I could write an entire sermon on the first verse from this week’s Revised Common Lectionary Gospel reading. When Jesus heard bad news, he withdrew and regrouped. Can you relate? Have you ever been in Jesus’ shoes?
Sometimes we receive news that shatters our understanding of reality. We have to retreat for a beat, before we can figure out how to respond. We don’t immediately know what our role is in this new reality. Are we ready for it? Was Jesus? Did he truly believe it was his time to begin public ministry, or did he simply realize that he had no other choice once he learned of John’s arrest?
Regardless of the motivation for the beginning of his ministry, Jesus made a serious splash in the history of the world. The disciples that he recruited in today’s Gospel story became leaders in the revolutionary movement that Jesus instigated. They risked death to bring Jesus’ message to the world. What would society look like today if Simon and Andrew had said no to following Jesus? Matthew portrays it as simple decision for the brothers to make, but it changed the course of world history!
How can you preach these passages to your community this week? It seems like there are both impulsive reactions and spiritual depth that end up having immeasurable consequences. When do our actions bear such deep meaning? Or do all of our decisions carry this weight? What do we do with the power that we yield?
In 1 Corinthians, Paul preaches unity in Christ, though he would make a stronger case if he hadn’t forgotten some of the people he baptized. Any chance you’re celebrating a baptism this Sunday? This passage offers a great opportunity to expound on the meaning of Christian unity, over and above differences in denominations, nationalities, ethnicities, or theology.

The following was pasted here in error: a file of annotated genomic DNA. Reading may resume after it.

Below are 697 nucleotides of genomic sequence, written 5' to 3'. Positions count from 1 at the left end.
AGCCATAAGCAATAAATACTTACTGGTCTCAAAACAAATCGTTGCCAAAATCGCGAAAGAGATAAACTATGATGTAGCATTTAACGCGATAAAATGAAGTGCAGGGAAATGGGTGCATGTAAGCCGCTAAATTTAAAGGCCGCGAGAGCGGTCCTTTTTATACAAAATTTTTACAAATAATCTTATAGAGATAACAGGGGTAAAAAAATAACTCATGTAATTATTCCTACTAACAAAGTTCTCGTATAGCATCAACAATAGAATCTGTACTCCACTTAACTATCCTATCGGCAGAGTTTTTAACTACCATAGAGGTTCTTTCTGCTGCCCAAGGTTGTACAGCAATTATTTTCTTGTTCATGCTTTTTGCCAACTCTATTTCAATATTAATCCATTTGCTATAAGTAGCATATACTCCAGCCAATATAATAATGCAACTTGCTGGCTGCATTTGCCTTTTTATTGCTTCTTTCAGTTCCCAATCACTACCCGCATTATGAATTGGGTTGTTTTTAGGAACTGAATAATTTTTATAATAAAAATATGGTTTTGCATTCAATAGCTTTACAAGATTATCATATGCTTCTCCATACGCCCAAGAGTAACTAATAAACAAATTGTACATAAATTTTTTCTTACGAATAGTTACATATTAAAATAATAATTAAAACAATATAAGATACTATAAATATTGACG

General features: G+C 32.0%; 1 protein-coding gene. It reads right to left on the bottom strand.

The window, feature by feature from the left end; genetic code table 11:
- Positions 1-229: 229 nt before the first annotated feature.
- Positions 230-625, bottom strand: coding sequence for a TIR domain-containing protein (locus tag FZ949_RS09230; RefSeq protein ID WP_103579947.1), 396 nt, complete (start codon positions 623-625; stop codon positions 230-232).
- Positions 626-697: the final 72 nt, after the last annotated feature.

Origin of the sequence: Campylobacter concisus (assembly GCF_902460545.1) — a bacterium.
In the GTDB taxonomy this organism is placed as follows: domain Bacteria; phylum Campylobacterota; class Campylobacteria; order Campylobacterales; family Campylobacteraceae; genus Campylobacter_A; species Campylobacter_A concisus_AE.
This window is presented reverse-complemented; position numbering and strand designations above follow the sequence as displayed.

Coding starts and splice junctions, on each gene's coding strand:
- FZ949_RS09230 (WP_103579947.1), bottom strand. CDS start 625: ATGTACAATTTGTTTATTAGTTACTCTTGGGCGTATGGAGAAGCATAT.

Psalm 27 is one of my favorites. The lectionary omits verse 2 about foes and enemies and evildoers devouring my flesh. What I love about this psalm is that it recognizes some of the horrible things that we may be going through in life, and assures us that God does not abandon us even in the middle of it all. God may not take away our suffering, but God is with us the entire time, offering protection and relief.
Where is the Spirit leading you for this week’s sermon? Do you have any ideas for prayers or children’s time or other pieces of worship? What is speaking to you and your community this week? Wherever you are in your worship prep, welcome to the conversation! Please share your ideas and questions below. Blessings on your ministry!
Katya Ouchakof is a hospital chaplain and paddlesports professional in Madison, WI (USA). She and her husband are slowly playing their way through the new board games they received as Christmas gifts.
RevGalBlogPals encourages you to share our blog posts via email or social media. We do not grant permission to cut-and-paste prayers and articles without a link back to the specific post. For permission to use material in paper publications, please email revgalblogpals at gmail dot com.